#4. Manage Your Reputation
At about 75 minutes into Christopher Nolan’s Batman Begins, we find our hero set on fire and badly injured by Scarecrow and his crew. Scarecrow (Cillian Murphy) had sprayed Batman with the fear toxin and set him on fire, recalling Bruce Wayne’s boyhood fire at Wayne Manor. (Scarecrow can also be found spraying his fear gas at Batman in Arkham Asylum and The Animated Series.)
Batman is quick to rush out of the public view - barely keeping it together both physically and mentally. Batman seeks privacy and stays out of the public eye, essentially going into hiding to heal. He also uses this time to develop an antidote to the fear toxin, regrouping to find a smart solution to the larger problem. The public - including his enemies - should see him only at his strongest, not his weakest. Essentially, he is managing his reputation to ensure the public continues to have faith in his ability to serve the needs of Gotham, but also so bad guys know that he is still a persistent threat to their ability to commit crime and do damage to the city.
While we’re not advising that businesses go into reclusive hiding every time they make a mistake or are “injured,” we do think reputation management is incredibly important. In a perfect world, all brands would be proactively managing their reputations online and off, staying out of trouble and ensuring that customers get a spectacular experience at every touchpoint, rather than waiting for a crisis to arise. This means actively engaging with your customer base, and conducting community management in social media and local SEO so you can quickly respond to customer feedback like ratings and reviews. But when a crisis does arise, it’s important to take a step back and evaluate the situation to determine the best approach forward to preserve the brand and restore customers’ faith in the company.
#5. Understand & Empathize With Your Customer
In Batman Begins, we learn about Bruce Wayne’s childhood fall into a dark, damp cave at eight years old, where he is swarmed by bats and develops a fear of the animal for years to come. Bats scare him so much, that he begs his parents to leave the opera Mefistofele and tragically they’re mugged and shot in the alley outside. As an adult, Wayne adopts the Batman personality as a dark, intimidating persona that strikes fear into the hearts of criminals. Understanding his own fear of bats lead him develop this persona. It stands to reason that if Bruce Wayne was afraid of bats, that his enemies may be intimidated by a dark and scary crime-fighting bat figure, too. With theatrics like his end-to-end repertoire of bat gear, smoke, distraction, and others, he takes a nugget of fear and elevates it into near sheer terror for bad guys. In this instance, Batman empathized with his enemy, understanding the human condition, to use to his advantage.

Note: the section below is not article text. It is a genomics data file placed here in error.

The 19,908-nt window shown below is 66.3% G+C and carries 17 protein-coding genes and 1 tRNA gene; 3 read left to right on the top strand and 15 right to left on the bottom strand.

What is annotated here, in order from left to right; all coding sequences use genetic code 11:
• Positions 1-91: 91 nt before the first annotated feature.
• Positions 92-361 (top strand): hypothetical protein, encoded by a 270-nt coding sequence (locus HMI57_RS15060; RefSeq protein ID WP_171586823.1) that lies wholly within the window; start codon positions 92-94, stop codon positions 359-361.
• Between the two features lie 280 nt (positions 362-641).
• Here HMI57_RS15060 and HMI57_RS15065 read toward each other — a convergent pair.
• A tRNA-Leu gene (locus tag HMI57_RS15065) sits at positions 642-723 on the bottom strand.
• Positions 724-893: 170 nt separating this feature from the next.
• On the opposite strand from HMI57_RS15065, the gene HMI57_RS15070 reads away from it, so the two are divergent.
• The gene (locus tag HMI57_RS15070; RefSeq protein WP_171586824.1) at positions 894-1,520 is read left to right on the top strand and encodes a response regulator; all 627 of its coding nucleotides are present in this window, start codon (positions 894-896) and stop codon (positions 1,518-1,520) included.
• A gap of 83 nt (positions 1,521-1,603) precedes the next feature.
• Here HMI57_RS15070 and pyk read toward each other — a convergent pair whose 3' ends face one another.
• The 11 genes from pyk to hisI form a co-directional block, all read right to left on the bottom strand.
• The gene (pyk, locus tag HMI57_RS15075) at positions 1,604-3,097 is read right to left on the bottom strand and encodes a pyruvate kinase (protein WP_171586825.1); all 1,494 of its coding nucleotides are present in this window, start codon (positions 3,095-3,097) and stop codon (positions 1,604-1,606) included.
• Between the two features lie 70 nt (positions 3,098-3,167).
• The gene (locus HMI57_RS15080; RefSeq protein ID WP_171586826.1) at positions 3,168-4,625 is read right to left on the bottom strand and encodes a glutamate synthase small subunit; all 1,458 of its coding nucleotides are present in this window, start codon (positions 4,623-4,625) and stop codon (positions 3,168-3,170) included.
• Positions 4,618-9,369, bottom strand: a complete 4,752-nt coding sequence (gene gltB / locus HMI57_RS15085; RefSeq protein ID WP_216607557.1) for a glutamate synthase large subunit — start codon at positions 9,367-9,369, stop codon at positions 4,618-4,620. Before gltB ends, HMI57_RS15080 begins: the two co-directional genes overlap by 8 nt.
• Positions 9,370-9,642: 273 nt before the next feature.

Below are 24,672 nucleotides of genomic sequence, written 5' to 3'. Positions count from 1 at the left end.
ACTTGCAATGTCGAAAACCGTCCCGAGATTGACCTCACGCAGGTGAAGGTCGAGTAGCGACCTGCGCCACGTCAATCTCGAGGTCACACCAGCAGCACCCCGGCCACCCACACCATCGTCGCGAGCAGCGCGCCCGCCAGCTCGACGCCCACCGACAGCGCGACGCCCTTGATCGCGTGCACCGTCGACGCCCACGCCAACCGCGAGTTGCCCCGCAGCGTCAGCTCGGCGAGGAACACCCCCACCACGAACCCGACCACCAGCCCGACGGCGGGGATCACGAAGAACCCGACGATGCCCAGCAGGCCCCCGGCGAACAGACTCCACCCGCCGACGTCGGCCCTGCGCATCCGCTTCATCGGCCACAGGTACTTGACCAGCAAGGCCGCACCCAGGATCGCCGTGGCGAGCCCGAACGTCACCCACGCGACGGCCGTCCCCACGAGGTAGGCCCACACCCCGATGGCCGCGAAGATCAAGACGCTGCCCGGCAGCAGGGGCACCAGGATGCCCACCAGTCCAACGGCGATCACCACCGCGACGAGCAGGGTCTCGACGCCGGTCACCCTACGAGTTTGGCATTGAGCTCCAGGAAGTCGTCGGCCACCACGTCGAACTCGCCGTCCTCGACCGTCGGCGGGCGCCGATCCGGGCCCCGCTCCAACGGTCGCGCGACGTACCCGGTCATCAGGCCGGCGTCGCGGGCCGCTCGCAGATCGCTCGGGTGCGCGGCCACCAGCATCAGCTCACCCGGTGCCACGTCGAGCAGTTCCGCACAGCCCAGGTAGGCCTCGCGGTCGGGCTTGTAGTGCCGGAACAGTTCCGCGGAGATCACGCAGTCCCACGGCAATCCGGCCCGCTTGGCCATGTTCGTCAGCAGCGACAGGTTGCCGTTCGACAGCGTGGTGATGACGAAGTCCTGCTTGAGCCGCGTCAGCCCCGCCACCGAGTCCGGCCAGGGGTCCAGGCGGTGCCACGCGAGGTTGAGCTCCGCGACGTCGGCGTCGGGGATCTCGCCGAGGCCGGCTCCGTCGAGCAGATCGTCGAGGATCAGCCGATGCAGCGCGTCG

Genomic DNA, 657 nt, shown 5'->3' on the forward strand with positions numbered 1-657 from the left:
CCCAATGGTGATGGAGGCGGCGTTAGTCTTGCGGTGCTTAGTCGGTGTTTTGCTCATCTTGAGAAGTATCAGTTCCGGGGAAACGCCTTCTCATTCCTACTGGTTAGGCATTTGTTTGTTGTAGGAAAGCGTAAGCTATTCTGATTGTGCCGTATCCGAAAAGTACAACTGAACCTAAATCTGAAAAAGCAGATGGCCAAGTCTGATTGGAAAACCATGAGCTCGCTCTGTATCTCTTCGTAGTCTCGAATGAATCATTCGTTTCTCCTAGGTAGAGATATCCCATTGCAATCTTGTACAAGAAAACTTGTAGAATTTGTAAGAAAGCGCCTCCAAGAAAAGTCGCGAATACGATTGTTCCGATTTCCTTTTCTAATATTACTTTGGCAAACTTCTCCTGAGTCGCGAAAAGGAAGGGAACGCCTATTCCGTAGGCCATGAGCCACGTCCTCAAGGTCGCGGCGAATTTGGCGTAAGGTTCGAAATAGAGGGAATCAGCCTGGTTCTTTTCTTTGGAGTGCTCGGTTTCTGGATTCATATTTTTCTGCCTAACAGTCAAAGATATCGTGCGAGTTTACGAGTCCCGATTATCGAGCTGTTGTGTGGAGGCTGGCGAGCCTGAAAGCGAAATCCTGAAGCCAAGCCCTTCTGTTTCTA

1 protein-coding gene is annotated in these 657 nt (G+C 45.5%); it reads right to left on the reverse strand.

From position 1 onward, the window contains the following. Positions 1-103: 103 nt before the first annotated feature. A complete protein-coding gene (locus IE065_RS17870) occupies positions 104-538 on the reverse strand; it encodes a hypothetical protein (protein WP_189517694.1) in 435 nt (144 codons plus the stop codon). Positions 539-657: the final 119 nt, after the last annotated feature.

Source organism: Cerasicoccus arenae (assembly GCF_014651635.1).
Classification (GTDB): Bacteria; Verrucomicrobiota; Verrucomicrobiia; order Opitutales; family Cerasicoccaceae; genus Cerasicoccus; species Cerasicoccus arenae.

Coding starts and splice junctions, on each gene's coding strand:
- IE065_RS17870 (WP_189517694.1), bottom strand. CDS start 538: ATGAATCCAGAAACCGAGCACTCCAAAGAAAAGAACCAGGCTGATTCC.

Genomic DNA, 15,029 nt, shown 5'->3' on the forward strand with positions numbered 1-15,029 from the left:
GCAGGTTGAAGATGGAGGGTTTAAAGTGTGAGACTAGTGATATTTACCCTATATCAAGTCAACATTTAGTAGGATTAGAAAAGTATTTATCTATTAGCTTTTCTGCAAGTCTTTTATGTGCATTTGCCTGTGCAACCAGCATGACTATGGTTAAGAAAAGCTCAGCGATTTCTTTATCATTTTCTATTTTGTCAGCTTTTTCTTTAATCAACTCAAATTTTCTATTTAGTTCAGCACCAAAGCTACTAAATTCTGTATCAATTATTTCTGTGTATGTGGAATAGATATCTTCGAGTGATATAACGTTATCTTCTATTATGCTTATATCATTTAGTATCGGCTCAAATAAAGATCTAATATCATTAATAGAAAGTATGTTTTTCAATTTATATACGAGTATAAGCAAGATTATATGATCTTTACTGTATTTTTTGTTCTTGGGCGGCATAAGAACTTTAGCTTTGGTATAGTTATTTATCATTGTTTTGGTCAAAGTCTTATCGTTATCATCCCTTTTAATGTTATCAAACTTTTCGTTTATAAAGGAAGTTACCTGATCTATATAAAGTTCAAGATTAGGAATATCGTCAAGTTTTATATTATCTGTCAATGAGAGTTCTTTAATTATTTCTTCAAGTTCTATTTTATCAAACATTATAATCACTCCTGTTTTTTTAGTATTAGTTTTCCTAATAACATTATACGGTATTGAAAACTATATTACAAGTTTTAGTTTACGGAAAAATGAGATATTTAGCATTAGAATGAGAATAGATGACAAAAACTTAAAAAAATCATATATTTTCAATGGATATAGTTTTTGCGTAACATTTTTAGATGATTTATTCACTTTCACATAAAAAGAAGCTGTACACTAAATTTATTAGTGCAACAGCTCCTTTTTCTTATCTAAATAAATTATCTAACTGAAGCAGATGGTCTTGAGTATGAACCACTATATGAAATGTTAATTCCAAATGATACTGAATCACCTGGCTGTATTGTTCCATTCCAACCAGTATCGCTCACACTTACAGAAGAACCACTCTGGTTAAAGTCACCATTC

For businesses, this can teach us to empathize with our customer. We need to understand what motivates our customers, what frustrates them, what excites them and pleases them, what fears or objections that we need to overcome in order to make the sale. In order to build a strong, loyal customer base that purchases from you and urges their family and friends to do the same, we have to truly understand their condition. This allows you to, like Batman, become whatever Gotham needs you to be. We can do this through demographic and psychographic research, developing personas that profile our key customers, and designing our business and marketing strategies around those personalities.
Putting It All Together
In Batman Begins, Batman makes the cathartic statement, “It’s not who I am underneath, but what I do that defines me.” It resonates so well small business ownership. Ultimately, it is the person beneath the mask who embraces and uses all of these tools in an effort to clean up Gotham City. Your small business, when embracing all of the marketing tips and tools in this article, must always consider what it is that you the owner do “underneath the mask.” How you make a real difference to your customers can build an everlasting identity for your brand and help your business grow.